Two more alumni from Professor Samuel Freedman's "Book Writing" class at the Graduate School of Journalism have been awarded book contracts this fall. The weekly seminar teaches students the finer points of reporting and writing extended narrative and explains how to write a formal book proposal. Since its inception in 1991, the total number of book contracts awarded to Book Writing class alumni has surged to 24.
When asked his secret for teaching students to get their books published, Freedman quips point-blank that he is willing to line-edit 30,000 words of student work per week.
"I think the way people learn how to write is being stringently edited," he said, "and if you're not willing to do that work as an editor, you can't really bring people along."
Students from the spring 2002 semester are the latest successes -- Thai Jones for "A Radical Line" and Holley Bishop for "Robbing the Bees," both to be published by Free Press, an imprint of Simon & Schuster. They join a distinguished group of alumni authors, including two who were finalists for PEN literary awards for nonfiction in 1999.
Each week, Freedman's Book Writing class meets on the eighth floor of the journalism building for an 8-hour stretch, minus a couple of coffee breaks to refuel. On top of weekly writing assignments students must complete a formal book proposal, at least 8,000 words long, for a literary nonfiction work of their own.
Students also read the works of well-known contemporary authors. During the semester, six full-length books and portions of three others are required reading. But Freedman says he will not teach any book whose author won't come to the class and speak about it.
"It's vital to have a really detailed conversation about the craft with the author," said Freedman, "and I won't teach a book if I can't get the author."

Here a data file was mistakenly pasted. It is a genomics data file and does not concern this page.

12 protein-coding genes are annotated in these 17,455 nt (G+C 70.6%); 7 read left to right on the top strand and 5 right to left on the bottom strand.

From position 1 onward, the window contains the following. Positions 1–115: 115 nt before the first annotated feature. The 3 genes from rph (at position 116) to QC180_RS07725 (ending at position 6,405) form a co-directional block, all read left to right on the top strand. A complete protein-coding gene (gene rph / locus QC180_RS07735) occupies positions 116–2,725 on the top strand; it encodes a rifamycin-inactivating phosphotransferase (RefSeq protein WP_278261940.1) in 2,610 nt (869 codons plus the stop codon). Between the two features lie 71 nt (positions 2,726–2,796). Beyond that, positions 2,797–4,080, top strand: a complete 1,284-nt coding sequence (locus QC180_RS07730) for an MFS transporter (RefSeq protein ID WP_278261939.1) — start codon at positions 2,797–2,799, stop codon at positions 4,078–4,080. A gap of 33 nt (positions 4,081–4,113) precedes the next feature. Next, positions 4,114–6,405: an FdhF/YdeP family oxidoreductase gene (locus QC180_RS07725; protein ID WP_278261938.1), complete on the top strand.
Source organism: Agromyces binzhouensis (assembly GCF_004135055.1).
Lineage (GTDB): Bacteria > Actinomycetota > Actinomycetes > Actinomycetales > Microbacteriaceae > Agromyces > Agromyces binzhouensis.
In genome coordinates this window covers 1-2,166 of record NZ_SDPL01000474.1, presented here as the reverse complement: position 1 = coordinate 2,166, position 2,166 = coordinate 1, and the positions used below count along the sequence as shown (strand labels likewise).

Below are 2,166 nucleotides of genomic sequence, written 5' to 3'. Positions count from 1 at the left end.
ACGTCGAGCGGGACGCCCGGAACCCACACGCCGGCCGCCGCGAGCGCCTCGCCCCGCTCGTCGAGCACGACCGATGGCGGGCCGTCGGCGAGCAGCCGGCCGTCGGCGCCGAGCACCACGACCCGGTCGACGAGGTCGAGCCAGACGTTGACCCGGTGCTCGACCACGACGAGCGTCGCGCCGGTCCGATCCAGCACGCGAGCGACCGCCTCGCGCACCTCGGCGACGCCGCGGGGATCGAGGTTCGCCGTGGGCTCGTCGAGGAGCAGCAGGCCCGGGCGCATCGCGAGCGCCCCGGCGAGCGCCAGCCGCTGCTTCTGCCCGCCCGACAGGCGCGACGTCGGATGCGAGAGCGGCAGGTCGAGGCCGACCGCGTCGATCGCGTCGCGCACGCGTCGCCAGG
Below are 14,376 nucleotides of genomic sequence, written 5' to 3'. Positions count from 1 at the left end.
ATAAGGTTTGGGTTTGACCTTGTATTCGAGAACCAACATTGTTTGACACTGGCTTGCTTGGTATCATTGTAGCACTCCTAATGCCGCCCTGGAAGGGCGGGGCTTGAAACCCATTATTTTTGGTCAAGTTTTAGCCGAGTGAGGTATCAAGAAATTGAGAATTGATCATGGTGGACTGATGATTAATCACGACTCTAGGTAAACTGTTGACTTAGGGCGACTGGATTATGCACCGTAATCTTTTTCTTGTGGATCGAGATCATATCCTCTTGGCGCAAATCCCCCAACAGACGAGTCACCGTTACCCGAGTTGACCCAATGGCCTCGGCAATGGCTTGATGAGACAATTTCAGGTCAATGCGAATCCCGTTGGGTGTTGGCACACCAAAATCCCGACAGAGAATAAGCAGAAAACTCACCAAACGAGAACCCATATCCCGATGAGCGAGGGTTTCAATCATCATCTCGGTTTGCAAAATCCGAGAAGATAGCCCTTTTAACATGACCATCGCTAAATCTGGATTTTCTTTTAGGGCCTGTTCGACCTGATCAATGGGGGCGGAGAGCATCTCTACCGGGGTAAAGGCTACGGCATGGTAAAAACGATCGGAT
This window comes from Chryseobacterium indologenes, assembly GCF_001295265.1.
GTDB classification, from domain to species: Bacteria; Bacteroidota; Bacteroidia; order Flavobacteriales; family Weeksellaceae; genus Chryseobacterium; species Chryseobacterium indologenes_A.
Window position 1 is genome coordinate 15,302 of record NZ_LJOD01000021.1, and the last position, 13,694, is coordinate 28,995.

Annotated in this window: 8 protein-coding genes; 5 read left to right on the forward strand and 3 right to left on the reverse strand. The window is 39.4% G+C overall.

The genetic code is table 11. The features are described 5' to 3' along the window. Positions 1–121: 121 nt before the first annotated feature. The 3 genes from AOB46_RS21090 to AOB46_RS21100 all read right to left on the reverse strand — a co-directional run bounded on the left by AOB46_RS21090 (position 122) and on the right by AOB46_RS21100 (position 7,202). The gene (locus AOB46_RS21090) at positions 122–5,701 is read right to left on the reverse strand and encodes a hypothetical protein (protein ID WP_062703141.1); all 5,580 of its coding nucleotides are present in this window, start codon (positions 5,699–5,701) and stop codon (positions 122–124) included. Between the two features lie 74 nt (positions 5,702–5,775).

This may be one reason why the class has made a name for itself in publishing circles. Freedman knows a number of agents who are familiar with the class, and some have taken on his students as clients.
Freedman recalls that in the first semester about a dozen students were enrolled in what was an elective class called "Reading, Thinking and Writing," which evolved into "Book Writing." The class is now primarily open to journalism students and is among the 15 six-credit seminar courses of which students must choose one.
"I think if the first couple of years hadn't been so successful, I would have dropped the idea, because I didn't want it to be 'pretend play,'" he said.
Freedman said he can't promise every student will get published of course, especially since he cannot dictate what the marketplace will be. But in the last few years, he said, "the pace of being picked up has increased."
Even for those students whose books will not get published, each walks away knowing what it will take to do so.
Freedman said the most important messages he tries to convey to students is the importance of knowing narrative structure, how absolute control of the tone is essential to success, and that reporting drives writing.
"Writing well has a lot to do with reporting well," he said.